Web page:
Prenuptial agreements are for more than just high asset divorce

Prenuptial agreements are not just for the very wealthy. Couples of more modest means might want to consider having an agreement drawn up by an attorney before they get married if there are assets that being brought into the marriage that one or both parties wants to keep separate. For example, an individual who has an interest in a family business might want to have something in writing before the wedding protecting it from becoming part a divorce dispute later on.

Someone about to get married who has children from a prior marriage might want the protection of a prenuptial agreement to pass specific assets, owned prior to the upcoming wedding, on to children of the first marriage. Agreements between couples that are made prior to exchanging vows can eliminate disputes later on.

Post-divorce relief: how to change a court’s ruling

Getting divorced can be a contentious process. If you and your spouse cannot reach an agreement, a family court judge can step in to resolve the issues. One problem with letting the judge make the decisions for you and your spouse is that one or both of you may walk away unhappy. The good news is that if you are unhappy with the outcome of a divorce proceeding, you have options. You can either request the court to modify its orders or appeal the court’s decision.

In Massachusetts, a “final” divorce judgment is not necessarily final. By filing an appropriate motion with the court, you can request the court to modify certain portions of its ruling, such as property division, child support, spousal support, and visitation schedules.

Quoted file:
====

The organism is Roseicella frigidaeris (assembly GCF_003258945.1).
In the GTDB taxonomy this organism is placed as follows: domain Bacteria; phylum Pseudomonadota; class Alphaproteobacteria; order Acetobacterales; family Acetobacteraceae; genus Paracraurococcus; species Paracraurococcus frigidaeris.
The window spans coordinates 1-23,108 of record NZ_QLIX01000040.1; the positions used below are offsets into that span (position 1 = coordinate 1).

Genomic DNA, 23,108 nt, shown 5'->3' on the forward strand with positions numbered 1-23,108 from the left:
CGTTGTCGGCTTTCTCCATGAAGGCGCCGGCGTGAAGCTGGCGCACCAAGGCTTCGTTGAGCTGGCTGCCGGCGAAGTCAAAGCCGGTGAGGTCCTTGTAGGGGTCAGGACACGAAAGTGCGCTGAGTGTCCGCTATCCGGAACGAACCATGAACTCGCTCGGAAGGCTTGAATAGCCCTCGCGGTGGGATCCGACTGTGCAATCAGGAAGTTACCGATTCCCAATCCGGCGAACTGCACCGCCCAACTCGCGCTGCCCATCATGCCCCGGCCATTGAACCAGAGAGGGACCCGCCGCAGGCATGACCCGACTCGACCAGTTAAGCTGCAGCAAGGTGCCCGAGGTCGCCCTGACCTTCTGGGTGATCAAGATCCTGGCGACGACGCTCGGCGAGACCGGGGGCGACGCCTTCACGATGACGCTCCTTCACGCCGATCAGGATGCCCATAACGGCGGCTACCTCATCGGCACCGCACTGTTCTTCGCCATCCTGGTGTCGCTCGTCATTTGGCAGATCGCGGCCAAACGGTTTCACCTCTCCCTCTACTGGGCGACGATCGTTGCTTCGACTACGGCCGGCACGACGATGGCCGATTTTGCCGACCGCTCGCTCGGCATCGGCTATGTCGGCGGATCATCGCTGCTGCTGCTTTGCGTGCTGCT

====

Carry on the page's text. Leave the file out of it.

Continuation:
What is bird’s nest custody?

Joint custody can often be one of the best arrangements for children of a divorce, as long as the parents are amicable with one another. It can be difficult, however, for children to bounce from house to house, even with the most civil and fair custody agreements. This is why bird’s nest custody is becoming a more popular option for parents that can get along well enough to make it work.

In a bird’s nest custody arrangement, the children remain in one home, typically the one they grew up in. Then, the parents rotate instead of the kids. That way, the children's schedules and routines are not heavily effected from the constant back and forth between two homes.

What is mediation?

Popular media and popular imagination often portray divorce as a contentious and bitter struggle, with both spouses fighting over everything from how to divide assets to who gets custody of the children and  using their attorneys as tools to spite one another. There may be some real-life situations like this, but in many cases the reasons for a married couple to end their marriage have nothing to do with hostility and mutual recrimination. In an amicable divorce, is the adversarial system of court always the best way to go?

The answer to that question is decidedly "No." Massachusetts allows soon-to-be former spouses an alternative to litigation in the form of mediation.

Why establishing paternity is important

Legally speaking, paternity means fatherhood. It is the legal establishment of an individual as being the father of a child. This legal relationship can be established either by a court order or by the father’s voluntary acknowledge of paternity. There are many reasons why paternity matters.

Paternity can have important legal consequences. If a father is found to be the legal father either through a DNA test or by voluntary acknowledgement, the court can enter orders against the father. Under Massachusetts law, the father may be required to pay child support and other expenses for the child, such as medical expenses.